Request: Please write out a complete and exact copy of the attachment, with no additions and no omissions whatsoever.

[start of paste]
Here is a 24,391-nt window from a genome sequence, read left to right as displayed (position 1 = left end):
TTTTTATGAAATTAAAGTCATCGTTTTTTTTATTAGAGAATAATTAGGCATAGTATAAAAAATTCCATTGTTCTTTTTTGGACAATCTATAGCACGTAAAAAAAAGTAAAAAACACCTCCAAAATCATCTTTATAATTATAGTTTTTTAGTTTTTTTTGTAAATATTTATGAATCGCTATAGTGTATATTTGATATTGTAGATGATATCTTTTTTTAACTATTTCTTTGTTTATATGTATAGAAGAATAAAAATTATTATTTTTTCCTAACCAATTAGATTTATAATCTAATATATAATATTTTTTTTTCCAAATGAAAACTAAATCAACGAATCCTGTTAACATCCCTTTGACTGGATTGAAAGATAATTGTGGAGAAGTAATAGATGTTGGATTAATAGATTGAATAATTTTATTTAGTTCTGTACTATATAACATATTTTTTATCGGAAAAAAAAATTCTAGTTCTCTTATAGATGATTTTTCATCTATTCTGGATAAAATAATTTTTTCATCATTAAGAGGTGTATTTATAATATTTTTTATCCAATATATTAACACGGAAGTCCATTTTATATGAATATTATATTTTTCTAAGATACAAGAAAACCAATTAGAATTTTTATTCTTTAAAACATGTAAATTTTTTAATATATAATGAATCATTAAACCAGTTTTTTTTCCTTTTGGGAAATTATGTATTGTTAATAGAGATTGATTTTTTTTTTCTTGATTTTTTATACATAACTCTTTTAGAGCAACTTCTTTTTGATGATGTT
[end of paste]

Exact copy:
Here is a 24,391-nt window from a genome sequence, read left to right as displayed (position 1 = left end):
TTTTTATGAAATTAAAGTCATCGTTTTTTTTATTAGAGAATAATTAGGCATAGTATAAAAAATTCCATTGTTCTTTTTTGGACAATCTATAGCACGTAAAAAAAAGTAAAAAACACCTCCAAAATCATCTTTATAATTATAGTTTTTTAGTTTTTTTTGTAAATATTTATGAATCGCTATAGTGTATATTTGATATTGTAGATGATATCTTTTTTTAACTATTTCTTTGTTTATATGTATAGAAGAATAAAAATTATTATTTTTTCCTAACCAATTAGATTTATAATCTAATATATAATATTTTTTTTTCCAAATGAAAACTAAATCAACGAATCCTGTTAACATCCCTTTGACTGGATTGAAAGATAATTGTGGAGAAGTAATAGATGTTGGATTAATAGATTGAATAATTTTATTTAGTTCTGTACTATATAACATATTTTTTATCGGAAAAAAAAATTCTAGTTCTCTTATAGATGATTTTTCATCTATTCTGGATAAAATAATTTTTTCATCATTAAGAGGTGTATTTATAATATTTTTTATCCAATATATTAACACGGAAGTCCATTTTATATGAATATTATATTTTTCTAAGATACAAGAAAACCAATTAGAATTTTTATTCTTTAAAACATGTAAATTTTTTAATATATAATGAATCATTAAACCAGTTTTTTTTCCTTTTGGGAAATTATGTATTGTTAATAGAGATTGATTTTTTTTTTCTTGATTTTTTATACATAACTCTTTTAGAGCAACTTCTTTTTGATGATGTT